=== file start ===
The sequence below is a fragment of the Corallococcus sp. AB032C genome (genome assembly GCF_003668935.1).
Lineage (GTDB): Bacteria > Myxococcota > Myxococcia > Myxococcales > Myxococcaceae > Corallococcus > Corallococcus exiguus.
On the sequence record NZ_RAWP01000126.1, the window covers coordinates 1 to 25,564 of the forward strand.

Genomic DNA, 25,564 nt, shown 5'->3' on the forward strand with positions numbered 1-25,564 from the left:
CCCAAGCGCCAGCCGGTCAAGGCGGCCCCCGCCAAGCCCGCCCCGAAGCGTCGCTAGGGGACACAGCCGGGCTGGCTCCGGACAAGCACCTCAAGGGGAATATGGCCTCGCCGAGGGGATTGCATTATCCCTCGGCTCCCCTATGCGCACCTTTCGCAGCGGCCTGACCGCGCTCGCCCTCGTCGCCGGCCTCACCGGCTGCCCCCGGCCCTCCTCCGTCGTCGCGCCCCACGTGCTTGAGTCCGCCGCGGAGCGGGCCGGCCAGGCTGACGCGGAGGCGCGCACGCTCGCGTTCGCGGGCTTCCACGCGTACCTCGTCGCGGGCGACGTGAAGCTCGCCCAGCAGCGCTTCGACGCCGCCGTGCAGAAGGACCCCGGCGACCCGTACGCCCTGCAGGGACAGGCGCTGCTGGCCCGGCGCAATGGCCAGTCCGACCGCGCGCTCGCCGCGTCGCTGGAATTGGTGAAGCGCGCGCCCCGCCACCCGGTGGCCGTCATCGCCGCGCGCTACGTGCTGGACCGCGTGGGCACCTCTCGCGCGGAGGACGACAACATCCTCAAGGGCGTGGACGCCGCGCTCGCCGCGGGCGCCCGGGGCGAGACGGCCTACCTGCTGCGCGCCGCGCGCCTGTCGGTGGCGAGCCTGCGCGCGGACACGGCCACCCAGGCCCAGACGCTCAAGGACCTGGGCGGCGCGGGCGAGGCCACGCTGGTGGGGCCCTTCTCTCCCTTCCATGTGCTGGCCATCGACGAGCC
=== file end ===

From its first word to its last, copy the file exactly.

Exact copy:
The sequence below is a fragment of the Corallococcus sp. AB032C genome (genome assembly GCF_003668935.1).
Lineage (GTDB): Bacteria > Myxococcota > Myxococcia > Myxococcales > Myxococcaceae > Corallococcus > Corallococcus exiguus.
On the sequence record NZ_RAWP01000126.1, the window covers coordinates 1 to 25,564 of the forward strand.

Genomic DNA, 25,564 nt, shown 5'->3' on the forward strand with positions numbered 1-25,564 from the left:
CCCAAGCGCCAGCCGGTCAAGGCGGCCCCCGCCAAGCCCGCCCCGAAGCGTCGCTAGGGGACACAGCCGGGCTGGCTCCGGACAAGCACCTCAAGGGGAATATGGCCTCGCCGAGGGGATTGCATTATCCCTCGGCTCCCCTATGCGCACCTTTCGCAGCGGCCTGACCGCGCTCGCCCTCGTCGCCGGCCTCACCGGCTGCCCCCGGCCCTCCTCCGTCGTCGCGCCCCACGTGCTTGAGTCCGCCGCGGAGCGGGCCGGCCAGGCTGACGCGGAGGCGCGCACGCTCGCGTTCGCGGGCTTCCACGCGTACCTCGTCGCGGGCGACGTGAAGCTCGCCCAGCAGCGCTTCGACGCCGCCGTGCAGAAGGACCCCGGCGACCCGTACGCCCTGCAGGGACAGGCGCTGCTGGCCCGGCGCAATGGCCAGTCCGACCGCGCGCTCGCCGCGTCGCTGGAATTGGTGAAGCGCGCGCCCCGCCACCCGGTGGCCGTCATCGCCGCGCGCTACGTGCTGGACCGCGTGGGCACCTCTCGCGCGGAGGACGACAACATCCTCAAGGGCGTGGACGCCGCGCTCGCCGCGGGCGCCCGGGGCGAGACGGCCTACCTGCTGCGCGCCGCGCGCCTGTCGGTGGCGAGCCTGCGCGCGGACACGGCCACCCAGGCCCAGACGCTCAAGGACCTGGGCGGCGCGGGCGAGGCCACGCTGGTGGGGCCCTTCTCTCCCTTCCATGTGCTGGCCATCGACGAGCC